February 17-19, 2011
Writing the South in Fact, Fiction, and Poetry
Coastal Carolina University will host an international conference of distinguished writers from the worlds of literature and of scholarship February 17-19.
The conference, “Writing the South in Fact, Fiction, and Poetry,” has been organized as a tribute to the career of Charles Joyner, Coastal Professor from 1980 to 2006, former President of the Southern Historical Association, and author of Down by the Riverside.
Joyner was the inaugural Burroughs Distinguished Professor of Southern History and Culture and Director of the Waccamaw Center at Coastal Carolina University. The Humanities Council conferred its Governor’s Award for Lifetime Achievement in the Humanities on Charles Joyner for his contributions to public understanding of southern history and culture.
The featured writers include three Pulitzer Prize winners and an Emmy winner. In sessions at the Wall Auditorium, they will reflect on their own efforts to understand and portray the American South.
The conference is supported by the Edwards College of Humanities and Fine Arts, the History Department, and the Waccamaw Center for Historical and Cultural Studies, the Burroughs Distinguished Professor of Southern History and Culture at Coastal, and by a grant from the South Carolina Humanities Council. The conference is organized by Vernon Burton, former Burroughs Distinguished Professor of Southern History and Culture at Coastal and now of Clemson University.
The conference is open to students, teachers, and the general public free of charge.
This program is sponsored by The Humanities CouncilSC, a state program of the National Endowment for the Humanities; inspiring, engaging and enriching South Carolinians with programs on literature, history, culture and heritage.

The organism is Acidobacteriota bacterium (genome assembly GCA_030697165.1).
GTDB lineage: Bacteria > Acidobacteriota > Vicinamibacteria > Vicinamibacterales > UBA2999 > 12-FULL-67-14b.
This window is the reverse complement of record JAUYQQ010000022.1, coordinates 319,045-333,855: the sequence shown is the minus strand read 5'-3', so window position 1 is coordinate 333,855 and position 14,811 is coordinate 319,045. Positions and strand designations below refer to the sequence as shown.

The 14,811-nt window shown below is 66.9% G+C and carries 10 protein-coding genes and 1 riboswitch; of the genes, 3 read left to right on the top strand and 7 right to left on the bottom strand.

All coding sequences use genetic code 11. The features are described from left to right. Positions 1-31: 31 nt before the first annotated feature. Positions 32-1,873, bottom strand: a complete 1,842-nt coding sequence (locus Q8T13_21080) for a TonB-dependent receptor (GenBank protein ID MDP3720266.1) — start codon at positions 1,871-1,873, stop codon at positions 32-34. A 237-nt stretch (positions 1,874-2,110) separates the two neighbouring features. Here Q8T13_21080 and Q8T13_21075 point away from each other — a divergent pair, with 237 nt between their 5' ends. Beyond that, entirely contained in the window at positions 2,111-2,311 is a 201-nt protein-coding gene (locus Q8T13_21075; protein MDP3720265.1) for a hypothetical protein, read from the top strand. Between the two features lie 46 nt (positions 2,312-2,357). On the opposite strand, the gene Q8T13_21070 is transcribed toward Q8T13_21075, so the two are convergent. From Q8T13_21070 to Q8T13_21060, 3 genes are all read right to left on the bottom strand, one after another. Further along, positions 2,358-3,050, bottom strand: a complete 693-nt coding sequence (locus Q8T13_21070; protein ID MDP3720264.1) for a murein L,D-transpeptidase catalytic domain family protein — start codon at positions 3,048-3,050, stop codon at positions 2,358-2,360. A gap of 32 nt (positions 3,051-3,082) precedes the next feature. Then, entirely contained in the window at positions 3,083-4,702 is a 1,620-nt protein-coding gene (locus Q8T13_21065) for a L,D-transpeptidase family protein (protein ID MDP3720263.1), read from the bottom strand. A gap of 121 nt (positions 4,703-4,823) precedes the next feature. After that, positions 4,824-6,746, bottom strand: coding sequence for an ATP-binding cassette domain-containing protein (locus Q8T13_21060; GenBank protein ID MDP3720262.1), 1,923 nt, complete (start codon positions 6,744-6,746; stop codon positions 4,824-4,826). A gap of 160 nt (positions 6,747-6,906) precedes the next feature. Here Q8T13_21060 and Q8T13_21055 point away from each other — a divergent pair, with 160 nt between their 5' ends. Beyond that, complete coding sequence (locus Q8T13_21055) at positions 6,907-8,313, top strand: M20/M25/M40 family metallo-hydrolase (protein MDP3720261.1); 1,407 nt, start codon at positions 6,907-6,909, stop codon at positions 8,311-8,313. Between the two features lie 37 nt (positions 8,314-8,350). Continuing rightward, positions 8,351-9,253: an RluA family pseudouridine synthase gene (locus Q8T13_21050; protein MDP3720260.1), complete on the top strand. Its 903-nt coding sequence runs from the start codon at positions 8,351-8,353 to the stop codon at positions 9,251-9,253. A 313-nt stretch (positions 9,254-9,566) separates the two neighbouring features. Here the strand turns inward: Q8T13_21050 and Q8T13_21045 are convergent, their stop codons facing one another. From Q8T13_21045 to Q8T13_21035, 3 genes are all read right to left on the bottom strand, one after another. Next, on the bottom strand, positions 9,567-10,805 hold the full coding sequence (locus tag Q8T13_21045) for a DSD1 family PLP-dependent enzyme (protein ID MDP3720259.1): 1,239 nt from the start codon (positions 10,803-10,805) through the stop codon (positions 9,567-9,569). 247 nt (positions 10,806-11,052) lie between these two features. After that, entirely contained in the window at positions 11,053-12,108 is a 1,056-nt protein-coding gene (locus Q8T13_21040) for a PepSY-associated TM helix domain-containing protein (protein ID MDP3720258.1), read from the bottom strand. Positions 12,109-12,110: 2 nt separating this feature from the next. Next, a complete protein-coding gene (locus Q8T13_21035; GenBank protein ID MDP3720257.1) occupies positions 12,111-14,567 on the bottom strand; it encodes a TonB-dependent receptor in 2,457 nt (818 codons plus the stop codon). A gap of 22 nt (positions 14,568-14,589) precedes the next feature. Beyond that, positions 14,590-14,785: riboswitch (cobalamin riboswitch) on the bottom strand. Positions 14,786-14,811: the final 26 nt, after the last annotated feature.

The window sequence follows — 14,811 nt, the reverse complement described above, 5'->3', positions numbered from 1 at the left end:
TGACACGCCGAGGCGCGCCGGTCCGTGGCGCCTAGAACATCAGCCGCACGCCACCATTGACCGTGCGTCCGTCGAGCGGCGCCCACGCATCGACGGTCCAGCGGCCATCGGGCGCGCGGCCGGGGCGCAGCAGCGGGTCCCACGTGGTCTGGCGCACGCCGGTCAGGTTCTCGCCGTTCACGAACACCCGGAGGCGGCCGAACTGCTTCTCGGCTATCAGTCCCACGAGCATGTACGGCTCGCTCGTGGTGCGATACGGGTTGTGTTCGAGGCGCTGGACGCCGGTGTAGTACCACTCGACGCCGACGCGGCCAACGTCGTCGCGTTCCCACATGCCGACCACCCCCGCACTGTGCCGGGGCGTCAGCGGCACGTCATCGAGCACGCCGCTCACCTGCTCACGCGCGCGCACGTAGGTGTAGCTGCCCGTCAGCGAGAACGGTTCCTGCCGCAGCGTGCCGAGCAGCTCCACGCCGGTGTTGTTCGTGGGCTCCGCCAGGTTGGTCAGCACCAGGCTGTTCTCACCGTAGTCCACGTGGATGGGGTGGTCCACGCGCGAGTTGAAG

The Market Preparation of Carolina Rice
Thursday January 27, 2011
Avery Research Center, 125 Bull Street
Dr. Richard Porcher, emeritus, The Citadel
Rice was introduced into South Carolina in 1685 and spread to Georgia and North Carolina. The industry ended in 1911. The production of Carolina rice for market reached its zenith in the antebellum period, made possible by the invention of advanced machines for threshing and milling. Richard Porcher will focus on how he and co-author William Robert Judd used artifacts from the field and archives to diagram how these machines were constructed and operated. Four sources of power were used to drive the threshing and milling machines: manual, animal, water and steam. The evolution of each of these power systems will be outlined.
African Nations & Ethnic Identity in the Mina Coast & in Brazil: An Atlantic Comparative Approach
Thursday January 20, 2011
Avery Research Center, 125 Bull Street, Charleston, SC 29401
Dr. Luis Nicolau Pares, a visiting professor from Universidade Federal da Bahia and National Humanities Center Fellow, will present his research on the origin of some African ethnic groups currently living in Brazil and the Americas, and draw similarities in their methods of worship and way of life. Luis Nicolau Parés has a Ph.D. in Afro-Brazilian Religion from the University of London.
The Holloways: Legacy of an American Family
Faculty Seminar Series: Harlan Greene, Archivist, Special Collections
Friday, January 21, 2011
Addlestone Library, Room 227, 205 Calhoun Street
“The Holloways: Legacy of an American Family.” Free people of color have always occupied an intriguing place in Southern and Charleston history. Locally, the Holloway family was one of the most pre-eminent free people of color clans. Although the brick and stone memorials they erected to their family and their class have been destroyed, a fragile paper scrapbook survives. Housed at the Avery Research Center and recently restored, the volume created in the early 20th century not only documents their social, legal, cultural and slave owning activities before the civil war, but dramatically shows how the family’s status declined in the Jim Crow era. The scrapbook, an attempt to shape historical memory, is not only a memorial but a plea sent out to future historians to not erase the Holloways and their class from history, something they saw happening – and which inspired the scrapbook’s creation. Harlan Greene, former Director of Archival and Reference services at Avery, now Senior Manuscript and Reference Archivist at Addlestone Library, will share his observations regarding the scrapbook and the article based on it in a forthcoming in the
Posted in Faculty Seminar Series